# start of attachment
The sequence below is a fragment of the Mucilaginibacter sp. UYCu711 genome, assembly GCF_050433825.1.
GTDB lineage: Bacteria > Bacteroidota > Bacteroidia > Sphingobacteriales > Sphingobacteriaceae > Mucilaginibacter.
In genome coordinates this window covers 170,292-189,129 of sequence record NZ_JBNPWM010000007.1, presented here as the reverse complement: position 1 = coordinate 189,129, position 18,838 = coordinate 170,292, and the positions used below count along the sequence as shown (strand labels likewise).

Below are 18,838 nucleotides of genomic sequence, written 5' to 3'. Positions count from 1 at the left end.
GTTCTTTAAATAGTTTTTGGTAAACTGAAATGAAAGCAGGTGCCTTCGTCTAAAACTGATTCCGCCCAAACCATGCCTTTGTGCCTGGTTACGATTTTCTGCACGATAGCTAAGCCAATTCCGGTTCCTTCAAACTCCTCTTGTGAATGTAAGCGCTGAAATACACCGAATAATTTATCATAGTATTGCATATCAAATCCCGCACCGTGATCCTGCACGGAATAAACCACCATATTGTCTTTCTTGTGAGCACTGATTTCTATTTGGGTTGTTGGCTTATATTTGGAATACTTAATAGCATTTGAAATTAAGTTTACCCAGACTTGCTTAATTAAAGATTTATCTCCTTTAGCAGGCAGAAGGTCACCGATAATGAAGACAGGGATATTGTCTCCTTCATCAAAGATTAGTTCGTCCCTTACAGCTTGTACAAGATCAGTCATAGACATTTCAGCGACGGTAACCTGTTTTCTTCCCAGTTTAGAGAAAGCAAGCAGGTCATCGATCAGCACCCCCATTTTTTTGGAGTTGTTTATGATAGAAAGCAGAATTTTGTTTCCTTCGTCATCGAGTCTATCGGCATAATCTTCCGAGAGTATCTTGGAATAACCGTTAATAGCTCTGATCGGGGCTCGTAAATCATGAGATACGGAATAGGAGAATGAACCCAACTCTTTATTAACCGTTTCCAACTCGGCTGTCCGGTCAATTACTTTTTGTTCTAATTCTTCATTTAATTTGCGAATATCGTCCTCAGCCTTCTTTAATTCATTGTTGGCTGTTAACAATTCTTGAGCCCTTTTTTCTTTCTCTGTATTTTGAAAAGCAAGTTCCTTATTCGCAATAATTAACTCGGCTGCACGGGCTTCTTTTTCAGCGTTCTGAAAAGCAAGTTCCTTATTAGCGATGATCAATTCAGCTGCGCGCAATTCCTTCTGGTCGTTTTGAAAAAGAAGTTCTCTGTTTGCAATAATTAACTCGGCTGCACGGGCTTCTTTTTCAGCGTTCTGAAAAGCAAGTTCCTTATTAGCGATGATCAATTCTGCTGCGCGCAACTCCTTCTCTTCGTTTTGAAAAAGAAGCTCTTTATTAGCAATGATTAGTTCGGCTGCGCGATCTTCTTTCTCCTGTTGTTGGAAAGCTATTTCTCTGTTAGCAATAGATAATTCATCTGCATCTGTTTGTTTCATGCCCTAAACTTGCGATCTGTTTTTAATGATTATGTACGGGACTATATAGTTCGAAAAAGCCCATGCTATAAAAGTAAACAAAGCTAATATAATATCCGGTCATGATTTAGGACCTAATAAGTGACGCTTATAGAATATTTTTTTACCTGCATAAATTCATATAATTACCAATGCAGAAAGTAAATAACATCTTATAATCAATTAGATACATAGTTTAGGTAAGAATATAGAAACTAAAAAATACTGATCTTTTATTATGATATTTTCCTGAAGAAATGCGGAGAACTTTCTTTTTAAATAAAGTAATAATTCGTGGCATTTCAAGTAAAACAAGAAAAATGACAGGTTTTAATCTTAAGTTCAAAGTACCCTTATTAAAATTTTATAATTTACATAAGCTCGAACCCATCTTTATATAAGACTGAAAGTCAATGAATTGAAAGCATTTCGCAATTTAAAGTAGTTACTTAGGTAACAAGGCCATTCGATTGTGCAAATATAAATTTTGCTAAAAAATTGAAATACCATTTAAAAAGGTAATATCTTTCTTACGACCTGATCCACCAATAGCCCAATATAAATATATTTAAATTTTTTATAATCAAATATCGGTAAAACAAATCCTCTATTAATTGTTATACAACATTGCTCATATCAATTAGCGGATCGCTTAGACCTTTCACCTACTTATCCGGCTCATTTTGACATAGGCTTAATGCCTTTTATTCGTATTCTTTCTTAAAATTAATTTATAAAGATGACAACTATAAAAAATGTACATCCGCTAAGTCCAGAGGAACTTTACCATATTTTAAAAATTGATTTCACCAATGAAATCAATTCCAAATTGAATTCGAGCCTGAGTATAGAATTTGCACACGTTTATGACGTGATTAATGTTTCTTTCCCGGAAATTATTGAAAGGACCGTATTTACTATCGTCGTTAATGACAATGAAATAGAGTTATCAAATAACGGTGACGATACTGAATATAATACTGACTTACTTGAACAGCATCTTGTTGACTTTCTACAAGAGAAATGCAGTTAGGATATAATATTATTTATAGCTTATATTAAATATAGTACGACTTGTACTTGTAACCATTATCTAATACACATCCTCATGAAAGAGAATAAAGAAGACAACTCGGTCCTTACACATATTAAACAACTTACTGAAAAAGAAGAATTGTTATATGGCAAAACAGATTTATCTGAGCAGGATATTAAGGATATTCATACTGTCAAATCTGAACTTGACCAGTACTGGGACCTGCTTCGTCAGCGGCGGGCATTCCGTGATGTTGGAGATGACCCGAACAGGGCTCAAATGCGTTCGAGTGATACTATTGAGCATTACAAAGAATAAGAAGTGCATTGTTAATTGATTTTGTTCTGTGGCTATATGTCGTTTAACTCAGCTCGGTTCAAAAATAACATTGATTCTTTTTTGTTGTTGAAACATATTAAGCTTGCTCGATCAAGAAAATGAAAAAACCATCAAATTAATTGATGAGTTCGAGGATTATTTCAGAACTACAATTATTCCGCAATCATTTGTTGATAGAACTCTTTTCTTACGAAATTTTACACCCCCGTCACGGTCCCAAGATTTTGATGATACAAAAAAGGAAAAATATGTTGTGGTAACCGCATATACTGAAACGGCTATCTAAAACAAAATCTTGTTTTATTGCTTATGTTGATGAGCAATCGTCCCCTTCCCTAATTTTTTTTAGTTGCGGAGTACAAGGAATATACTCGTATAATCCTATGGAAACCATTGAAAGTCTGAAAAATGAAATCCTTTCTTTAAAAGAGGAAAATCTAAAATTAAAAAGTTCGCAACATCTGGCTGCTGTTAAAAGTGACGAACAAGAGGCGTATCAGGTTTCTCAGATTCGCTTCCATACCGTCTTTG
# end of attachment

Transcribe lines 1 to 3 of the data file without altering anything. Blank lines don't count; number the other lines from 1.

The sequence below is a fragment of the Mucilaginibacter sp. UYCu711 genome, assembly GCF_050433825.1.
GTDB lineage: Bacteria > Bacteroidota > Bacteroidia > Sphingobacteriales > Sphingobacteriaceae > Mucilaginibacter.
In genome coordinates this window covers 170,292-189,129 of sequence record NZ_JBNPWM010000007.1, presented here as the reverse complement: position 1 = coordinate 189,129, position 18,838 = coordinate 170,292, and the positions used below count along the sequence as shown (strand labels likewise).